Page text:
Ingredients:

1 can of lite coconut milk

5 TBSP chia seeds

3 TBSP honey

1 tsp vanilla and/or 1 tsp cocoa powder

Swirl honey into coconut milk until fully dissolved. Stir in chia seed, vanilla, and cocoa (if using). Wait 10 mins, stir again, then place in fridge for another 10 mins. Done! Top with fruit, coconut flakes, nuts, or cacao nibs.

Makes 4 – 4oz servings.

1 serving = 159 kcals + 9g fat + 4g fiber + 2g protein.

Choco-Chia Nut Spheres

In Nutrition, Recipe on April 3, 2013 at 10:19 pm

I just couldn’t use the word ‘balls’. Again, more chia and coconut (easy, affordable, healthy fats, high fiber). Almonds add healthy fats, protein, and more fiber. All these ingredients can be found in the bulk aisle. If you are shopping at a market that does not have a bulk aisle, perhaps you should find your way to one that does as these markets tend to have healthier food options. Yes, these are a kind-of glorified trail mix but are healthier than a highly-processed energy bar and serve the same purpose. Use as a tea-time dessert or as a great post-workout snack.

nut spheresIngredients:

1.5 cups dates – pitted

1/2 cup water

3 tsp unsweetened cocoa powder

2.5 TBSP chia seeds

2 cups almonds (if you use raw almonds, chop a bit first or it’s gonna be hell on your processor. If you don’t care about the recipe being raw then use tiny roasted & salted ones)

Coconut flakes (unsweetened)

Dash of cinnamon and/or cayenne

In a food processor, purée pitted dates and water until a sticky paste forms. Add cocoa powder. Add chia seeds and almonds in batches to create solid dough. Shape mixture into TBSP-sized balls and roll in coconut or cocoa powder. Refrigerate for 30mins. Makes ~25 spheres.

1 sphere = 88 kcals + 6g fat + 3g protein + 2g fiber

Living a Sepia-Toned Life

In Mindfulness, Nutrition on April 3, 2013 at 9:52 pm
gratitude genius

From Danielle LaPorte’s book, The Fire Starter Sessions.

I’ve never been a black-and-white kind of thinker. You might say I am comfortable in the gray area but that evokes a kind of dullness. I prefer the gentle warmth of a sepia-toned life. My line of work, my physical appearance, or other observations of me by others prompt such assumptions as: I’m a vegan (I’m not), I never eat sugar (I do), or I sell salmonberries (I don’t!). I admit to having very healthy eating habits but I don’t follow a dogmatic approach to eating nor do I ever say ‘never’ (hmm, did I just say it?). I feel we can all learn to trust ourselves enough to live mindfully in the Sepia Zone. It’s the area between black-and-white-rule-following that is warmer and more inviting and nothing is out-of-bounds. I eat a plant-based, no-sugar diet like…80% of the time. I’m making that number up – it could be 90% or 75% – the number doesn’t matter! What does matter is that this is my diet the VAST majority of the time. It’s not painful or steeped in willpower. It’s just present moment awareness and mindful decisions that involve trusting myself and my body. This approach feels easy, joyful, and appreciative to me as opposed to strict, disciplined, and degrading. I am not the type to eat a daily dessert so when I want to treat myself, I go big. If you are the type that would rather have a treat more often but are concerned about the nutritional impact, then check out Chia Pudding and Choco-Chia Nut Spheres.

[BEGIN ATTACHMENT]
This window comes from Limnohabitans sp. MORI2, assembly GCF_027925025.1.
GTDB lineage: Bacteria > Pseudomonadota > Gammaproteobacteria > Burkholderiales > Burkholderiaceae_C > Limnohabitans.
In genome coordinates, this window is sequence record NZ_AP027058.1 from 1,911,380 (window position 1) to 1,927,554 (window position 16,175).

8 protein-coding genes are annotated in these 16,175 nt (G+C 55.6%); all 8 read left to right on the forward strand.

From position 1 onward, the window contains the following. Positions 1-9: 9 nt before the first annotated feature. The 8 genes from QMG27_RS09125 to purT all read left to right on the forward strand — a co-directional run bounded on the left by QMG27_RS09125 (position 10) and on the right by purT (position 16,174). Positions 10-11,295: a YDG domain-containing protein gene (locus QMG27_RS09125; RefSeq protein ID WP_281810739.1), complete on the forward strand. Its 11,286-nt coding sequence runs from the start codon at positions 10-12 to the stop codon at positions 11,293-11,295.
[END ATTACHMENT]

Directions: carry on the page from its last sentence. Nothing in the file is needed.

Pot O’Beans

In Nutrition, Recipe on April 1, 2013 at 3:17 am
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Kidney beans, black beans, chili powder, cumin seeds, and cilantro.

How to make a decent pot o’ beans that are digestible and ingestible! First, prep the beans and then decide on herbs and spices (dried & ground) depending on the bean type selected. Here are some ideas for spicing up your beans…

Pinto: lemon rind, parsley or oregano, cumin, & mild chili powder. Black: ginger & fennel seeds or sage & thyme. Lentils & Garbanzos: lemon rind & garlic with dill, basil, or mint.

  1. Soak dried beans for at least 12 hrs* and change water once or twice.
  2. When ready to cook, add a strip of Kombu to bottom of crock pot (aids digestibility, adds nutrients, and shortens cook times). Add beans and fill with water so the beans are just covered.
  3. On high, bring beans to a boil, scoop off foam, and continue to boil (w/o lid) for 20 mins.
  4. Add spices. Consider whole garlic cloves – they turn to a garlickly mush – yum! Adding fennel seeds or cumin seeds helps with digestion. Any other spice or herb helps with ingestion – also important.
  5. Cover crock pot, reduce to low, and let beans cook all day long (~6-8 hrs depending on soak time)
  6. Season with salt at the end. Adding sea salt, miso, or tamari too early hinders full cooking.
  7. ENJOY for breakfast, lunch, and dinner

*Food Safety Alert! Soak in a cool place away from direct light. If soaking longer than 12hrs or its a hot, humid day, please soak in refrigerator.

Plant-Strong Diets = Bean-Strong Meals

In Nutrition on April 1, 2013 at 2:47 am

Do you feel vulnerable when you eat beans? Plant-strong diets include plenty of beans but please don’t avoid them for fear of digestive consequences! It’s possible to prepare and consume beans in such a way that you can eliminate digestive protestation. Beans are nutrient-dense, low-calorie, high-fiber powerhouses providing protein, carbs, iron, folic acid, phosphorous, potassium, and magnesium to your diet. A diet staple since long before biblical times in India, China, Southeast Asia, the Middle East, Africa, and the Americas…millions of ancestors can’t be wrong!

Canned beans are a easy way to get beans into your diet and I definitely use them from time to time. But dried beans are a staple in my house. Dried beans are healthier (lower in salt) and more affordable than canned beans and they turn out delicious after simmering in a crock pot all day. Yes, it’s springtime, and I’m definitely incorporating more raw plant foods into my diet as they become available, but there’s still a cold, damp, wind off the ocean that makes me want to warm myself from the inside out with cooked foods.bean and avo

 If you struggle with digesting beans, eat lentils, adzuki, peas, and mung beans more often and pinto, kidney, garbanzo, and black beans less often. Soybeans are the most difficult to digest; however, soy products (tofu, tempeh) are a bit easier. Also, if your digestion is weak (i.e. gas, bloating), eat beans only with greens or other non-starchy veggies. If your digestion is heartier, feel free to combine with grains (rice, quinoa). Consider using a digestive enzyme like bromelain or papain which are extracted from pineapple or papaya, respectively, to aid in digestion. Lastly, digestion is hormonally-controlled so it will be influenced by moods, stress, and menstrual cycle. Make note and don’t have the same expectations of your body on a daily or weekly basis.